Abstract: The current study tests whether manipulating simple motor movements can regulate one’s physiological reactivity to negative images. Healthy college age participants were randomly assigned to no tapping, steady tapping, or slow tapping conditions and viewed two sets of 15 negative images from the international affective picture system. Participants viewed the first image set without manipulation. During the second image set, they were instructed to tap at a steady pace, a slow pace or not at all. Steady tapping suppressed the vagal component of the cardiovascular defense response, and produced a significant increase in respiration rate and skin conductance level (SCL). Slow tapping suppressed the sympathetic and enhanced the vagal components of the cardiovascular defensive response, and produced a decrease in heart rate, SCL and skin conductance responses to negative images. Results suggest that manipulating simple motor movements is an effective way to both up-regulate and more importantly, down-regulate one’s physiological response to negative affective images. Manipulation of slow and simple motor movements may be an effective means to attenuate autonomic arousal.
      PubDate: 2017-02-10
      DOI: 10.1007/s10484-017-9350-8
       
  • Implicit Learning of a Finger Motor Sequence by Patients with Cerebral
           Palsy After Neurofeedback
    • Authors: Ana Alves-Pinto; Varvara Turova; Tobias Blumenstein; Conny Hantuschke; Renée Lampe
      Abstract: Facilitation of implicit learning of a hand motor sequence after a single session of neurofeedback training of alpha power recorded from the motor cortex has been shown in healthy individuals (Ros et al., Biological Psychology 95:54–58, 2014). This facilitation effect could be potentially applied to improve the outcome of rehabilitation in patients with impaired hand motor function. In the current study a group of ten patients diagnosed with cerebral palsy trained reduction of alpha power derived from brain activity recorded from right and left motor areas. Training was distributed in three periods of 8 min each. In between, participants performed a serial reaction time task with their non-dominant hand, to a total of five runs. A similar procedure was repeated a week or more later but this time training was based on simulated brain activity. Reaction times pooled across participants decreased on each successive run faster after neurofeedback training than after the simulation training. Also recorded were two 3-min baseline conditions, once with the eyes open, another with the eyes closed, at the beginning and end of the experimental session. No significant changes in alpha power with neurofeedback or with simulation training were obtained and no correlation with the reductions in reaction time could be established. Contributions for this are discussed.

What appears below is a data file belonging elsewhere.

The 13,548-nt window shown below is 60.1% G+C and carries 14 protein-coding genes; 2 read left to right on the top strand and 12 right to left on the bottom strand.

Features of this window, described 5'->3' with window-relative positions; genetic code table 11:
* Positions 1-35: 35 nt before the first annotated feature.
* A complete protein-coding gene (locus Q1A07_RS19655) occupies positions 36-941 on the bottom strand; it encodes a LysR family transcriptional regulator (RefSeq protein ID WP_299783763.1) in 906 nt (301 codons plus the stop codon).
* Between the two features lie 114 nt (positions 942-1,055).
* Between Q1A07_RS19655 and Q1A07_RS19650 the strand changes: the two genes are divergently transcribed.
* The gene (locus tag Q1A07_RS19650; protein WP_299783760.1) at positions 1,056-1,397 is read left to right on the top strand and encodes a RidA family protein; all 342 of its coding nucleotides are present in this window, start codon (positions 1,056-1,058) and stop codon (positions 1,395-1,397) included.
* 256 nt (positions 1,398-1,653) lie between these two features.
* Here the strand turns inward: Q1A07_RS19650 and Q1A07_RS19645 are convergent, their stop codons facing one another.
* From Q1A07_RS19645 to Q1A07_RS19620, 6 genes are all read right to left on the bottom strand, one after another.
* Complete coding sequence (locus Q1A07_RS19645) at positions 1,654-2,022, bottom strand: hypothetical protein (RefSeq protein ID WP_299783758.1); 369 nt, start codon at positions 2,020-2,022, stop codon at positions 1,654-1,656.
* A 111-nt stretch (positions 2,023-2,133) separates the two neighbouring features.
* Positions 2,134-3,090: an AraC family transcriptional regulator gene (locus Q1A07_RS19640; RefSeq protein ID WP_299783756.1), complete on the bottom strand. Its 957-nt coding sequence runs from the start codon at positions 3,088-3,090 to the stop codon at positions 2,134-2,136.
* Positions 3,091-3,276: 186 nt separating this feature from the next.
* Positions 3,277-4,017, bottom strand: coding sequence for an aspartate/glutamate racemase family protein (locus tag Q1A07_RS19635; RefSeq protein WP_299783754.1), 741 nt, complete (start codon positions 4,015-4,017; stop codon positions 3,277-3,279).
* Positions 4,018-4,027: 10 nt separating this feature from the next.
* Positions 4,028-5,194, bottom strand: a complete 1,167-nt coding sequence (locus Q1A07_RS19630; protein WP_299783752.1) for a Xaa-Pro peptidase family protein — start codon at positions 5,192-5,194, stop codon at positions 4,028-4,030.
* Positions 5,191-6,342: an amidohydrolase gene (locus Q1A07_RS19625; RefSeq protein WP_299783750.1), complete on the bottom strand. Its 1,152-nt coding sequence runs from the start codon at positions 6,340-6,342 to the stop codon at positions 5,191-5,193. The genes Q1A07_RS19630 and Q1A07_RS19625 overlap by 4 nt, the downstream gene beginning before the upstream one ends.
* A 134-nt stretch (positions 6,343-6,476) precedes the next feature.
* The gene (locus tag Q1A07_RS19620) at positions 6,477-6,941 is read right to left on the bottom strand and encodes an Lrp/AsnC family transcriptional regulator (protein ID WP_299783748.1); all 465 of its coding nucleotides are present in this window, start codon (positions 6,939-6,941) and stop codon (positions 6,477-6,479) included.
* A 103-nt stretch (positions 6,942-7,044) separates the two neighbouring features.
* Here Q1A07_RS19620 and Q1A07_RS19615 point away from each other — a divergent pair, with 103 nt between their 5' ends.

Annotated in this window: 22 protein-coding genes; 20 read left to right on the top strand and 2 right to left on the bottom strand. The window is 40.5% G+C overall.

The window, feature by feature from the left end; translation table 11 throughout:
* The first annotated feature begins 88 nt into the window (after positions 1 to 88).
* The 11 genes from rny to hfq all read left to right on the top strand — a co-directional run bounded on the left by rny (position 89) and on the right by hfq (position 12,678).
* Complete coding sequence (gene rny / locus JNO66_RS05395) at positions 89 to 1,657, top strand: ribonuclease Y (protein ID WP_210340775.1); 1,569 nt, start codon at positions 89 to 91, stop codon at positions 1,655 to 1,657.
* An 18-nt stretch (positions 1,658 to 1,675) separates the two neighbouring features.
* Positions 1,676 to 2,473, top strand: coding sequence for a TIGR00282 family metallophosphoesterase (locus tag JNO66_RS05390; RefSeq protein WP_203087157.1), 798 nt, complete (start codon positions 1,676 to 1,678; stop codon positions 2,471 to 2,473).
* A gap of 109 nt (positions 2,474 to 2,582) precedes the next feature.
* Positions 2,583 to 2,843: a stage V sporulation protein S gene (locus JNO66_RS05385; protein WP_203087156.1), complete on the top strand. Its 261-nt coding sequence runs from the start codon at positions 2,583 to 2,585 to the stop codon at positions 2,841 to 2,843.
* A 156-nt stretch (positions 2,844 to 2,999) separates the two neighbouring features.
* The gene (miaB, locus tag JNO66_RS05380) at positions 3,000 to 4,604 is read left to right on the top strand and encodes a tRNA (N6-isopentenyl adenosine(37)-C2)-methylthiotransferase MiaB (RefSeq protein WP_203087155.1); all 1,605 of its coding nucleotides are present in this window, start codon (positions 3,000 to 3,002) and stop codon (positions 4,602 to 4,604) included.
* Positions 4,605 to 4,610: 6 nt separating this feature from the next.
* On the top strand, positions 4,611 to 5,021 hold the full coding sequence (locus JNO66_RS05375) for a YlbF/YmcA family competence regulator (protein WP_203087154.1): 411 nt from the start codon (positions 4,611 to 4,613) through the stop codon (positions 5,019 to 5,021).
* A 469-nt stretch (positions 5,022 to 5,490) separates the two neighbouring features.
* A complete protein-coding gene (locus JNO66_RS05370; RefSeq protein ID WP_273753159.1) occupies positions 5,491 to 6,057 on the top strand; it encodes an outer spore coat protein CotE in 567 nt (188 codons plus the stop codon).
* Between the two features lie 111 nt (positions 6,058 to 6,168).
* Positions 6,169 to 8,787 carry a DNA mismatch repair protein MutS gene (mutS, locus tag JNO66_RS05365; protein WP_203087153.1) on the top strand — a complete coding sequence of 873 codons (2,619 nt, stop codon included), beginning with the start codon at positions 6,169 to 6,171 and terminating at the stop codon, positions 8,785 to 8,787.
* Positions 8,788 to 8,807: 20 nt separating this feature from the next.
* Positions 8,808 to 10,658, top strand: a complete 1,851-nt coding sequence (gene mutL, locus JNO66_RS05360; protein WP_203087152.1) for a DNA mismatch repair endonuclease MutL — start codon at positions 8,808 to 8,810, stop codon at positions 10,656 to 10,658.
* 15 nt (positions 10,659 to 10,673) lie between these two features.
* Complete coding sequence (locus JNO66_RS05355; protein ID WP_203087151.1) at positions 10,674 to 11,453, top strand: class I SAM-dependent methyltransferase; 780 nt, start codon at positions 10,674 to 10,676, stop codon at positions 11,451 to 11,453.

PubDate: 2017-02-07
      DOI: 10.1007/s10484-017-9349-1
       
  • Attempts to Suppress Episodic Memories Fail but do Produce Demand:
           Evidence from the P300-Based Complex Trial Protocol and an Implicit Memory
           Test
    • Authors: Anne C. Ward; J. Peter Rosenfeld